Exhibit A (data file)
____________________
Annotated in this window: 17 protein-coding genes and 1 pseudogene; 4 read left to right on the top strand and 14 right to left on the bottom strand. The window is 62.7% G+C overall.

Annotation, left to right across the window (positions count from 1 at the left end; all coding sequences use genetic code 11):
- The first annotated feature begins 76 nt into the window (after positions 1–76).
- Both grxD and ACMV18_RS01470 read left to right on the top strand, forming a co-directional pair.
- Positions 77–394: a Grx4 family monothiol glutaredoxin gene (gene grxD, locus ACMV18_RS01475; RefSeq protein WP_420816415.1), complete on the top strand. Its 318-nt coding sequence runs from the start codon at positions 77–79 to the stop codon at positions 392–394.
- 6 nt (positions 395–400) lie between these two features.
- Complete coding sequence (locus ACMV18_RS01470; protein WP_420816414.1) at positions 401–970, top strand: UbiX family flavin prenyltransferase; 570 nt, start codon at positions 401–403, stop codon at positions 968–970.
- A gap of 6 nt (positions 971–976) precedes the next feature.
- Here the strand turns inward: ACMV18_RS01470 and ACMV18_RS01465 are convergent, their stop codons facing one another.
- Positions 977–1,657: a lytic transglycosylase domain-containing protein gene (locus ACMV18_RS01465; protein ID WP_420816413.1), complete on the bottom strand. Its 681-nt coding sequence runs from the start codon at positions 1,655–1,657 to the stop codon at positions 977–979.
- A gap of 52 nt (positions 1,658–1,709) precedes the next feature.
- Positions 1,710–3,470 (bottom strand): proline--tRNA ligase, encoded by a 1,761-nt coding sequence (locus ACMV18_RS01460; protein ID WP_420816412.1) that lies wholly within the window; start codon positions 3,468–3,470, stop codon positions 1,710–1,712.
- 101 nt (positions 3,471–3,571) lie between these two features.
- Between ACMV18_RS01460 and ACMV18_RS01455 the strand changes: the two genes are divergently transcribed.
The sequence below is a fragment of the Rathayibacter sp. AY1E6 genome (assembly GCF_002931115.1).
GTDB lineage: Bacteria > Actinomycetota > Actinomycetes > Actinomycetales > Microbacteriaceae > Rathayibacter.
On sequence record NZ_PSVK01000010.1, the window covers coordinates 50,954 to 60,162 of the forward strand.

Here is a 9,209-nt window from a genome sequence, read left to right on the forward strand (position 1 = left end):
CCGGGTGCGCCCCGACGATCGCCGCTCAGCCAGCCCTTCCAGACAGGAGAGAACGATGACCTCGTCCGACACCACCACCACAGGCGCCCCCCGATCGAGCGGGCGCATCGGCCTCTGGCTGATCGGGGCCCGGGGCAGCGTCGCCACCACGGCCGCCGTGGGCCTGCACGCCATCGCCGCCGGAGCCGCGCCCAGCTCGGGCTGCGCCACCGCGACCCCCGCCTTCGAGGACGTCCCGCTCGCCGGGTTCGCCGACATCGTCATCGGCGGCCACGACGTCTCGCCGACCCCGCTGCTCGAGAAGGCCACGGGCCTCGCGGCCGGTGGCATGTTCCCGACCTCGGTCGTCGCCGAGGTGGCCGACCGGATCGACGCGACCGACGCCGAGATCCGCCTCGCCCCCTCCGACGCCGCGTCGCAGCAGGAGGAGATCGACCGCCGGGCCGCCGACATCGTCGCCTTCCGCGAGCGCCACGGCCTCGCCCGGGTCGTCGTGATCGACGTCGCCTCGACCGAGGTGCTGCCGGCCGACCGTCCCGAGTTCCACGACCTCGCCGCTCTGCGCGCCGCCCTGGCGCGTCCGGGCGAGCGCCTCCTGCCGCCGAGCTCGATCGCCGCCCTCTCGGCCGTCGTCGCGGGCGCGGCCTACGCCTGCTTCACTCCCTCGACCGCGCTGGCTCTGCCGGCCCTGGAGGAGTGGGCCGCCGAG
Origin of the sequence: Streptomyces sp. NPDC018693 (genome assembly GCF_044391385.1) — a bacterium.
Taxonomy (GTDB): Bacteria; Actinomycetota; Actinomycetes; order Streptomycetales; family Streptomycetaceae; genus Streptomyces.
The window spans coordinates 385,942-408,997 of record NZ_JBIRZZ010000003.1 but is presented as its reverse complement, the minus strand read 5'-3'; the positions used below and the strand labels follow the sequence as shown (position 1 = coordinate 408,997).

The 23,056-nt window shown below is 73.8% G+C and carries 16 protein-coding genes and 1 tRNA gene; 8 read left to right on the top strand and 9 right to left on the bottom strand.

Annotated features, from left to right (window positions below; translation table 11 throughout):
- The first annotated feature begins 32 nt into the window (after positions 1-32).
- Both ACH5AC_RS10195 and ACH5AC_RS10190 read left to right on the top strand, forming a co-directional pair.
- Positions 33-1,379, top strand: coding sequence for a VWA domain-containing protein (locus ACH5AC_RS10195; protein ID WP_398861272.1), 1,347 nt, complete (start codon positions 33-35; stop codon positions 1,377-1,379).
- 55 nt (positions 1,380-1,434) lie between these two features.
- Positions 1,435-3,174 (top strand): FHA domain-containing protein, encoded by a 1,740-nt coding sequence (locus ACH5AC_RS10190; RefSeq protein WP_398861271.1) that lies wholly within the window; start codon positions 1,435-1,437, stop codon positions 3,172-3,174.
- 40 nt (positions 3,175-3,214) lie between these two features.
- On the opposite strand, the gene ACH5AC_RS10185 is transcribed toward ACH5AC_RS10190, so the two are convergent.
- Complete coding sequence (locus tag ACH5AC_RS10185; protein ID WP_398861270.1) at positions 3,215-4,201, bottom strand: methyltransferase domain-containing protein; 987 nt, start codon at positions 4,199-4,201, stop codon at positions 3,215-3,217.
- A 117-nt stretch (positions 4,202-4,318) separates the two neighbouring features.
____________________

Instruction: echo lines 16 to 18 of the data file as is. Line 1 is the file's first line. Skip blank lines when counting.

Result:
GTDB lineage: Bacteria > Actinomycetota > Actinomycetes > Actinomycetales > Microbacteriaceae > Rathayibacter.
On sequence record NZ_PSVK01000010.1, the window covers coordinates 50,954 to 60,162 of the forward strand.

Here is a 9,209-nt window from a genome sequence, read left to right on the forward strand (position 1 = left end):